Scott Horsley: YOUR LAND or something like it
by Glenna Jennings

[interior: 500 sq. ft. of white cube]

I want to show you something!

But first, here is a helmet to protect you from dangerously high-heeled shoes, impotently toxic candy wrappers, swim fins, plastic bags, jelly fish, the occasional omnipotent octopus and other consumer fall-out.

As we venture forth, watch out for those men in a graphic/graphite circle jerk of post-industrial proportion (rocking out with their cocks out) and try not to fall victim to flying engine parts cast from auto-combusted Hummers. Oh, and you'll need this Hazmat suit (the fear-based fashion of hazardous-materials-evasion looks good on everyone, hiding most physical signs of gluttony and/or filling out flat asses!)

As we move along, please don't be afraid to sit and check your email on one of those MacBooks -- free wireless issues from your body at cellular level here, and this is gonna be a long ride, so you'll want an empty inbox to fill with all the fantastical floating signifier-souvineers Scott Horsley's landscape-void so generously offers up.

Dorothy, if we're not in Kansas anymore, then where are we?

TS Elliot's Hollow Men issued the post liberal-humanist whimper with which he ended the world. But this is not that world. Scott's world exists in Perfect Preterite, it has ended, and it accomplished this apocalypse with a bang, then a burst, and 300 more booms that culminate in an orgasmic explosion whose ejaculate has spawned a parallel universe on paper, pain-stakingly rendered with pencil for a contemplation and enjoyment that prompts frequent choruses of "that's so cool!"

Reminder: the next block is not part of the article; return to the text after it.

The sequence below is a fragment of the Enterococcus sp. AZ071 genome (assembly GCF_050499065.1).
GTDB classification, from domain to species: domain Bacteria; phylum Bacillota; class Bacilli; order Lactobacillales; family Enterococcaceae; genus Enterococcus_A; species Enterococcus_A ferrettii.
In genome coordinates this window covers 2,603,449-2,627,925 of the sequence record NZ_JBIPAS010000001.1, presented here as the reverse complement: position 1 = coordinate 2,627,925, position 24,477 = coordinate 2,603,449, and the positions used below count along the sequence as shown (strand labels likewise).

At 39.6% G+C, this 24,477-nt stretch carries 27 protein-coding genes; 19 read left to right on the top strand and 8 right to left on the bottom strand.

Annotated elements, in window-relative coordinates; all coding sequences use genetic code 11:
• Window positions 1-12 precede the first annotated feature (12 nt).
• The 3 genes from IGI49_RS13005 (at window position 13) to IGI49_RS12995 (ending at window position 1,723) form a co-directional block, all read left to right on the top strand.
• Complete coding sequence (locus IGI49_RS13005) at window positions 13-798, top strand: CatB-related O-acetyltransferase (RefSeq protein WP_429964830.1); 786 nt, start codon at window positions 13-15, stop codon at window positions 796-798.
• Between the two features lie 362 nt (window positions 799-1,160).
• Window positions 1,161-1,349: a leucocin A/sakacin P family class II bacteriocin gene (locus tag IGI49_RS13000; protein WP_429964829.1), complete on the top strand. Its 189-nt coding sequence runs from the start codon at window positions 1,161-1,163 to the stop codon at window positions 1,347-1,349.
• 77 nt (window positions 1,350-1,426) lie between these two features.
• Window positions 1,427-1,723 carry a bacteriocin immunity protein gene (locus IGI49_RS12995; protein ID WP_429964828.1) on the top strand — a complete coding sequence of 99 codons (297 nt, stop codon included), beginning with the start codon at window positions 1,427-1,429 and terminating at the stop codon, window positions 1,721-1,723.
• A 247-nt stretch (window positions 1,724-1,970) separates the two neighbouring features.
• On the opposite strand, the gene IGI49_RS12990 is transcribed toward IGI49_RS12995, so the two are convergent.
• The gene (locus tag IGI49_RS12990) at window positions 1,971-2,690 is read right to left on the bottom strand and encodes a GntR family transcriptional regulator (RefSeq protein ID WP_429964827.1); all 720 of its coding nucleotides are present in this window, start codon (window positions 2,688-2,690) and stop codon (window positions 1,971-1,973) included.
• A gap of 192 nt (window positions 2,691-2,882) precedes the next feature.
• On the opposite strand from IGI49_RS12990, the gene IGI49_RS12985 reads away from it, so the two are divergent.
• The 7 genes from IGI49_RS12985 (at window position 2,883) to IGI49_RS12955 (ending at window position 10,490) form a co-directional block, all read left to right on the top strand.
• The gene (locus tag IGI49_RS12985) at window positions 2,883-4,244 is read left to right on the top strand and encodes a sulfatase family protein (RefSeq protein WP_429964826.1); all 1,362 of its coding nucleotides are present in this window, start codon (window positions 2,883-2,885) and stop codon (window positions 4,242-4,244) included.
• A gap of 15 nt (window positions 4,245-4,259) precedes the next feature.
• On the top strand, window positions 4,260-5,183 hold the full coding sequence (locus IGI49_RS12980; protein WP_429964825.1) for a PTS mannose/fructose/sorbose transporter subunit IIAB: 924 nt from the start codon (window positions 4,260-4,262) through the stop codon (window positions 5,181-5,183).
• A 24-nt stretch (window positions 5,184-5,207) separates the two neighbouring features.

But there is far more at stake here than hipster-cool works on paper. Scott Horsley's art touches on crisis of many colors: environmental, economic, ecological, linguistic, scientific, gendered, and, of course, the father figure of Art World Angst himself: the Crisis of Representation.

Are you still with me? (this part of the tour is free!)

Scott Horsley's current show at compactspace Gallery provides the shuttle for our journey, and, conveniently, we are greeted by two gallery sitters who characteristically ignore us as we pass by, engaged in their own reproductive contemplations of re-presentation. One uni-sexed, Hazmat-suited figure peers steadily through a tethered video camera while its adjacent twin punches away at a lap-top, attacking the delicate keys with oversized protective hand-gear.

These twinned drawings are carefully nailed to the wall with roughly 3 feet of negative space separating their respective endeavors. But our discerning gazes discover the umbilical -- the technologies the twin figures cradle from the comfort of fold-out chairs are working in tandem, with Scott's conjuring paper picking up where the empiricizing wall has left off. Floating in the jetsam of their gray and white world (plastic bags, rolls of duck tape, a de-magicized carpet), this pair partakes in one of the games rampant throughout Scott's world: looking at stuff that we can't see.